And this is the reason [or manner, account, דָּבָר . Keil: "This is the case with regard to," etc. The historian now proceeds to speak of the forced labour. The LXX. inserts this and the next nine verses after 1 Kings 10:22] of the levy [see on 1 Kings 5:13, and 1 Kings 12:18] which Solomon raised; for to build [The punctuation of the A.V. is misleading. The Hebrew has no break—"which Solomon raised for building," etc.] the house of the Lord and his own house and Millo [Heb. invariably, the Millo, as in 2 Samuel 5:9; 1 Kings 11:27; 2 Kings 12:20; 2 Chronicles 32:5; LXX. ἡ ἄκρα. The import of the word is much disputed, but Wordsworth has but slight warrant for say. ing that it means fortress. According to some it is an archaic Canaanitish term, "adopted by the Israelites when they took the town and incorporated into their own nomenclature", an idea which finds some support in 9:6, 9:20. Mr. Grove would further see in it a name for Mount Zion, ἀκρα being the invariable designation of that part of the city in the Maccabees. But see Joshua, B. J. 5.4. 1; Ant. 15.11. 5; and Porter, 1. pp. 96, 109. Lewin identifies it with the great platform on which temple and palace alike were built. But the word yields a definite meaning in the (= מְלוֹא , "the filling in"). Gesenius Hebrew consequently understands it to mean, a rampart (agger) because this is built up and filled in with stones, earth, etc. And the name would have a special fitness if we might suppose that it was applied to that part of the wall of Jerusalem which crossed the Tyropaeon valley. This ravine, which practically divided the city into two parts, would have been the weakest spot in the line of circumvallation, unless it were partly filled in—it is now completely choked up by debris, etc.—and protected by special fortifications; and, if this were done, and we can hardly doubt it was done (see on 1 Kings 11:27), Hammillo, "the filling in," would be its natural and appropriate name. And its mention, here and elsewhere, in connexion with the wall, lends some support to this view] and the wall of Jerusalem [We learn from 2 Samuel 5:9 that David had already built Millo and the wall. Rawlinson argues from 1 Kings 11:27 that these repairs had been "hasty, and had now—fifty years later—fallen into decay," and that Solomon renewed them. More probably the words indicate an enlargement of the Tyropaeon rampart, and an extension of the walls. See note there and on 1 Kings 3:1. Solomon, no doubt, wished to strengthen the defences of the capital, on which he had expended so much labour, and where there was so much to tempt the rapacity of predatory neighbours] and Hazor [For the defence of the kingdom he built a chain of fortresses "to form a sort of girdle round the land" (Ewald). The first mentioned, Hazor, was a place of great importance in earlier times, being the "head of all those (the northern) kingdoms" (Joshua 11:10). It stood on an eminence—as indeed, for the sake of security, did all the cities of that lawless age—overlooking Lake Merom. It was at no great distance from the north boundary of Palestine, in Naphtali (Joshua 19:36), and being favoured by position, it was strongly fortified—Hazor means fortress—and hence Joshua made a point of destroying it. It appears, however, to have speedily regained its importance, for in 4:2, 4:17 we find it as the capital of Jabin, king of Canaan. It was selected by Solomon as the best site for a stronghold, which should protect his northern border, dud as commanding the approach from Syria. As it is not mentioned in 1 Kings 15:20, it would appear to have escaped in the invasion of Benhadad. Possibly it was too strong for him] and Megiddo [Joshua 12:21; Joshua 17:11; 5:19. This place was chosen partly because of its central position—it stood on the margin of the plain of Esdraelon, the battlefield of Palestine, and the battles fought there prove its strategical importance, 5:19 (cf. 1 Samuel 31:1); 2 Kings 23:29; Judith 3:9, 10—and partly, perhaps, because the high road from Egypt to Damascus passed through it. It dominated the passes of Ephraim (see Judith 4:7). It has till recently been identified with el-Lejjun (from Legio. Compare our Chester, etc.); but Conder gives good reasons for fixing the site at the "large ruins between Jezreel and Bethshean, which still bears the name of Mujedd'a, i.e; on the eastern side of the plain] and Gezer [This commanded the approach from Egypt, and would protect the southern frontier of Solomon's kingdom. See Joshua 10:33; Joshua 12:12; Joshua 21:21; 1:29; 2 Samuel 5:25; 1 Chronicles 20:4. It stands on the great maritime plain, and is also on the coast road between Egypt and Jerusalem. The site was identified by M. Clermont Ganneau with Tell Jezer. The name means "cut off," "isolated" (Gesen.) "The origin of the title is at once clear, for the site is an out-lier—to use a geological term—of the main line of hills and the position commands one of the important passes to Jerusalem".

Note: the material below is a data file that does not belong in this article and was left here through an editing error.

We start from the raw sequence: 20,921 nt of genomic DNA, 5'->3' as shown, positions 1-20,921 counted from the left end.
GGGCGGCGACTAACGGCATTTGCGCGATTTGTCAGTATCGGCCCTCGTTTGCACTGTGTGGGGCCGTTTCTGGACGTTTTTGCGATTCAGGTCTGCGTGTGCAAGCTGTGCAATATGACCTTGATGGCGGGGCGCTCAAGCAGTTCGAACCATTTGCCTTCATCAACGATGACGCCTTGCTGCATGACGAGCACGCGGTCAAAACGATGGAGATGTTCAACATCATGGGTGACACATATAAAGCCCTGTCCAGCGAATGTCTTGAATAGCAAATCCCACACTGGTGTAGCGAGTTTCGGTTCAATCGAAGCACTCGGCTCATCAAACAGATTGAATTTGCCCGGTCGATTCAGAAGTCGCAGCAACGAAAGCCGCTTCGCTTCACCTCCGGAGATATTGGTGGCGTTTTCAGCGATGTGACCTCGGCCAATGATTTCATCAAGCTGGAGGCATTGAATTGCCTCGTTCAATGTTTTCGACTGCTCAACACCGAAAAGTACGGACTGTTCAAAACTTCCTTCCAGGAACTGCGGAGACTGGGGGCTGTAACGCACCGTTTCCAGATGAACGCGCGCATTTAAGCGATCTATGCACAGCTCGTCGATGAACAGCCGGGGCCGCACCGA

The mention of Gezer leads to a parenthesis of considerable length (verses 16-19). The question of the levy is put aside for the time, whilst the historian explains how it was that the king came to build Gezer. He then proceeds to mention the other towns built during the same reign.